Chocolates are very tasty treats for people –but not for cats. Even though they are not normally as curious about human foods as the dogs are, the cat may sometimes eat things they are not supposed to eat, including chocolates. However, certain properties in the chocolate may be toxic to cats when they are consumed, specifically, theobromine and caffeine. Eating these said ingredients may lead to many medical complications. Some of these complications might be serious to the cat. Get to learn more about chocolate poisoning in cats, read on to this article!
Chocolate Poisoning in Cats: What is this?
There are particular chemicals present in the chocolates, which may cause a condition known as toxicosis. Further, these chemicals, as what we have said earlier, are theobromine or caffeine. The chocolate poisoning in cats may lead to issues like vomiting, seizures, pancreatitis, and even death. The baking chocolate and dark chocolate are so toxic to pets, yet you must keep all kinds of chocolate away from your feline friend.
Moreover, chocolate poisoning in cats happens when a cat consumes a huge amount of chocolate. The toxicity level is commonly mild to austere in dogs and cats, as well as the toxicity varies on the type and amount of chocolate that they consume. A high level of toxicity may lead to physical illnesses, hyperactivity, as well as death.
Causes of Cat Chocolate Poisoning
The ingestion is actually the major cause of chocolate poisoning in cats. The cat might suffer from chocolate poisoning after it consumes the following items:
- Candy wrappers
- Cocoa bean mulch
- Chocolate flavored multi-vitamins
- Chocolate covered coffee beans
- Baked chocolate goods
- Milk chocolate
- Baking chocolate
- Dark chocolate
Further, make sure to keep any vitamins, items, or food containing chocolate or cocoa beans away from the cat. It is so important to take the cat to the vet promptly after the consumption of chocolate.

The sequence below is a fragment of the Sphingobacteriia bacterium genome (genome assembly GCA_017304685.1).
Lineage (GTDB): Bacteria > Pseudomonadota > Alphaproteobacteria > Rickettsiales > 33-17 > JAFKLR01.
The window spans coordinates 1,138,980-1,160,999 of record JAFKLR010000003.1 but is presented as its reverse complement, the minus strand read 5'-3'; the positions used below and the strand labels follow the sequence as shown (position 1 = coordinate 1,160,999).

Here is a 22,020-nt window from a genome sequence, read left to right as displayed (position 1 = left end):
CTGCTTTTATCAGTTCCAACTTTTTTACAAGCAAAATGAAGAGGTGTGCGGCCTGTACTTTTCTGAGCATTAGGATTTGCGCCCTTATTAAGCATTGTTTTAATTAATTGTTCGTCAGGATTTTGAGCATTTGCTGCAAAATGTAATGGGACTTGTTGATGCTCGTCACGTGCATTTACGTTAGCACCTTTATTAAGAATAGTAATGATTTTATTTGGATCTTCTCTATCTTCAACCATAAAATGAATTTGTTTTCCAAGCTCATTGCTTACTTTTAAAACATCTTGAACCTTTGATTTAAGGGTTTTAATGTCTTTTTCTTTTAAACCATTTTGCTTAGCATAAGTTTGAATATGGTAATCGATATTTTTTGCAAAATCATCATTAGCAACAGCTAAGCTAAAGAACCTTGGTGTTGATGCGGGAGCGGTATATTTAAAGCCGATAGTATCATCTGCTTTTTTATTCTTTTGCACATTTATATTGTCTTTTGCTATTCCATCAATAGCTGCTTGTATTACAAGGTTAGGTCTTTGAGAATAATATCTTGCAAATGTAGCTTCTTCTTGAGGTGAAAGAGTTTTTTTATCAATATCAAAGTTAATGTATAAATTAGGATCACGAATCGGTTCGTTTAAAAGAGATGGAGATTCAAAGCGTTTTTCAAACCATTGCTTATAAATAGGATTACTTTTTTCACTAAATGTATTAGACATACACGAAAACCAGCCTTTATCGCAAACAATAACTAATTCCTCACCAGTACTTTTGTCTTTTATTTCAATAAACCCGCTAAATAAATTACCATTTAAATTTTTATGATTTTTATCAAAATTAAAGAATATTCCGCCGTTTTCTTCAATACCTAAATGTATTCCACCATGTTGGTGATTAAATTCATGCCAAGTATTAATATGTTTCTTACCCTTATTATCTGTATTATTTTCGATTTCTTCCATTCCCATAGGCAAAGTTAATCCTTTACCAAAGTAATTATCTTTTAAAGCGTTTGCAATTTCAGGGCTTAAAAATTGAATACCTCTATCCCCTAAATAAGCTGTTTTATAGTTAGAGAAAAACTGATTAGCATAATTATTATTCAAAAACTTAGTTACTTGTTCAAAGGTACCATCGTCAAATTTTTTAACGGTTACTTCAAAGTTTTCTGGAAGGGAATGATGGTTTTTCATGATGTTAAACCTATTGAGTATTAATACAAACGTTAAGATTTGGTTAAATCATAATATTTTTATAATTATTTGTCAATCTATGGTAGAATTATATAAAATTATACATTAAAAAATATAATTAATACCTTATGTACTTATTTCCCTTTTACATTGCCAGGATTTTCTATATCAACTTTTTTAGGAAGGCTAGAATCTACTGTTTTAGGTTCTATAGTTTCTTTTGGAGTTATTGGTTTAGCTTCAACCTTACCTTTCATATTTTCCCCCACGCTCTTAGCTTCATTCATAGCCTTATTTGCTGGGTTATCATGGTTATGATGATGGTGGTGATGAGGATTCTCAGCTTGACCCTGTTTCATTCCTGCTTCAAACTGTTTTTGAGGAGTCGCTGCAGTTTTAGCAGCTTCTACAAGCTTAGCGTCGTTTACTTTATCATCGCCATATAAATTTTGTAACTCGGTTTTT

Symptoms of Cat Chocolate Poisoning
The consumption of a small or large quantity of chocolate may cause a reaction in the cats. You might notice the cat showing symptoms of chocolate poisoning within one hour of the ingestion. The different symptoms of chocolate poisoning in cats commonly include the symptoms below:
- Elevated heart rate
- Abnormal heart rhythms
- Muscle tremors
- Frequent urination
Prognosis of Cat Chocolate Poisoning
The very first way of figuring out if the cat has consumed chocolate is to check for candy wrappers, empty trays, chocolate on their fur, and chocolate-smelling breath. You might also catch the cat consuming the chocolate. It is so important to contact your vet immediately with the weight of the cat, as well as the amount of chocolate that it has consumed. Furthermore, you must also figure out if the chocolate contained some other ingredients, which are possibly toxic to cats, just like macadamia nuts and raisins. Let the vet know in case the cat has ingested chocolate with these said ingredients.
Your vet appointment may begin with a thorough physical examination of the cat. You may help the vet in the prognosis by bringing a sample of the cat’s vomit to the appointment. The vet may also diagnose the cat by checking for some alkaloids in the blood serum, urine, and stomach contents. Theobromine and caffeine are commonly found in the stomach and blood contents of the cat. Furthermore, the vet may detect all of these chemicals by giving blood tests. Further, the vet may also perform an ECG. This is to check for any elevated levels of heart rate or if there is an abnormal heart rhythm.
Treatments for Cat Chocolate Poisoning
The type of treatments for chocolate poisoning in cats varies on the size of the cat, as well as how much chocolate they actually have consumed. The cat might receive the treatments for chocolate poisoning below:
- Hospitalization. There’s always a chance that the cat may need to be hospitalized for a few days. During the stay, the cat may receive intravenous fluids to help in removing chemicals from the body.
- Ventilator. A ventilator might be essential in stabilizing the respiratory activity of the cat. The cat may be anesthetized during this treatment.
- Medication. The vet might give the cat medications that will control the muscle tremors, as well as seizures due to chocolate poisoning in cats. Furthermore, the cat might also need medication in regulating respiratory and heart activity.
- Activated charcoal. The cat might be given activated charcoal for the prevention of the absorption of chocolates in the stomach and the upper intestines. The activated charcoal is actually a liquid, which is given to the cat via the mouth.
- Induce vomiting. The vet might encourage vomiting if the cat has really ingested the chocolate in the last two hours. This is mainly done through the removal of the particles, which are still in the stomach.